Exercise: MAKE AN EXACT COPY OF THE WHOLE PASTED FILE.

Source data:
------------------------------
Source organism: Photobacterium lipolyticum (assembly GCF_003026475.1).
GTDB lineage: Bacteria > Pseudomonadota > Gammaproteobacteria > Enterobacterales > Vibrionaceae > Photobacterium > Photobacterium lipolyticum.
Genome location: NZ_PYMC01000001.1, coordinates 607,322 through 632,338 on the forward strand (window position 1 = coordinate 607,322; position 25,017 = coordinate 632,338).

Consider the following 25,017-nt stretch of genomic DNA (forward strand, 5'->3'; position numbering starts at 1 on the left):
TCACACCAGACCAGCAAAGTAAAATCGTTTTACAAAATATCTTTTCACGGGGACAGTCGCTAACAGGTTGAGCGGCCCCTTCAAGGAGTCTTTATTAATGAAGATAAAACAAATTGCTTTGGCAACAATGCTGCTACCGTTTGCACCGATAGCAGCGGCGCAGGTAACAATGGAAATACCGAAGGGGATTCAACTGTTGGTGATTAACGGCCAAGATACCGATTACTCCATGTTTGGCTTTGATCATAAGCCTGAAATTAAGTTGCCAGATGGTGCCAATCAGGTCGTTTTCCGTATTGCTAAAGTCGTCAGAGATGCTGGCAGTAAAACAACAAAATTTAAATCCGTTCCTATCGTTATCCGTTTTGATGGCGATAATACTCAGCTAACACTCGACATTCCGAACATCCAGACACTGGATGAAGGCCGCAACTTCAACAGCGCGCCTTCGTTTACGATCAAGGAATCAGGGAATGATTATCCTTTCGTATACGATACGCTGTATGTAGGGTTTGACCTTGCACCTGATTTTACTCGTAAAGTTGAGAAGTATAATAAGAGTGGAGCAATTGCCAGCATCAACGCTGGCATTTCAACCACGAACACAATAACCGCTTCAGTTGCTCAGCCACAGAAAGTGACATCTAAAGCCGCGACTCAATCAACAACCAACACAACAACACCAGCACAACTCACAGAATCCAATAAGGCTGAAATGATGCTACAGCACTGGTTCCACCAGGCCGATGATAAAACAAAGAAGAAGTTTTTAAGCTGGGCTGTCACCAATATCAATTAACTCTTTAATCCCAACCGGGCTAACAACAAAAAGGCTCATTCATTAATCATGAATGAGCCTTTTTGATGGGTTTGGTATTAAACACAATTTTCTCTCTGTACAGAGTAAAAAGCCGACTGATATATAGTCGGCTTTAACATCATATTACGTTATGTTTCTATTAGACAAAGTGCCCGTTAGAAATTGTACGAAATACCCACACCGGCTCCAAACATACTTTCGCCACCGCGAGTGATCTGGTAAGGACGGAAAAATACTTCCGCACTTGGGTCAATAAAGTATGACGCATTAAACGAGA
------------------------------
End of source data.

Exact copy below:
Source organism: Photobacterium lipolyticum (assembly GCF_003026475.1).
GTDB lineage: Bacteria > Pseudomonadota > Gammaproteobacteria > Enterobacterales > Vibrionaceae > Photobacterium > Photobacterium lipolyticum.
Genome location: NZ_PYMC01000001.1, coordinates 607,322 through 632,338 on the forward strand (window position 1 = coordinate 607,322; position 25,017 = coordinate 632,338).

Consider the following 25,017-nt stretch of genomic DNA (forward strand, 5'->3'; position numbering starts at 1 on the left):
TCACACCAGACCAGCAAAGTAAAATCGTTTTACAAAATATCTTTTCACGGGGACAGTCGCTAACAGGTTGAGCGGCCCCTTCAAGGAGTCTTTATTAATGAAGATAAAACAAATTGCTTTGGCAACAATGCTGCTACCGTTTGCACCGATAGCAGCGGCGCAGGTAACAATGGAAATACCGAAGGGGATTCAACTGTTGGTGATTAACGGCCAAGATACCGATTACTCCATGTTTGGCTTTGATCATAAGCCTGAAATTAAGTTGCCAGATGGTGCCAATCAGGTCGTTTTCCGTATTGCTAAAGTCGTCAGAGATGCTGGCAGTAAAACAACAAAATTTAAATCCGTTCCTATCGTTATCCGTTTTGATGGCGATAATACTCAGCTAACACTCGACATTCCGAACATCCAGACACTGGATGAAGGCCGCAACTTCAACAGCGCGCCTTCGTTTACGATCAAGGAATCAGGGAATGATTATCCTTTCGTATACGATACGCTGTATGTAGGGTTTGACCTTGCACCTGATTTTACTCGTAAAGTTGAGAAGTATAATAAGAGTGGAGCAATTGCCAGCATCAACGCTGGCATTTCAACCACGAACACAATAACCGCTTCAGTTGCTCAGCCACAGAAAGTGACATCTAAAGCCGCGACTCAATCAACAACCAACACAACAACACCAGCACAACTCACAGAATCCAATAAGGCTGAAATGATGCTACAGCACTGGTTCCACCAGGCCGATGATAAAACAAAGAAGAAGTTTTTAAGCTGGGCTGTCACCAATATCAATTAACTCTTTAATCCCAACCGGGCTAACAACAAAAAGGCTCATTCATTAATCATGAATGAGCCTTTTTGATGGGTTTGGTATTAAACACAATTTTCTCTCTGTACAGAGTAAAAAGCCGACTGATATATAGTCGGCTTTAACATCATATTACGTTATGTTTCTATTAGACAAAGTGCCCGTTAGAAATTGTACGAAATACCCACACCGGCTCCAAACATACTTTCGCCACCGCGAGTGATCTGGTAAGGACGGAAAAATACTTCCGCACTTGGGTCAATAAAGTATGACGCATTAAACGAGA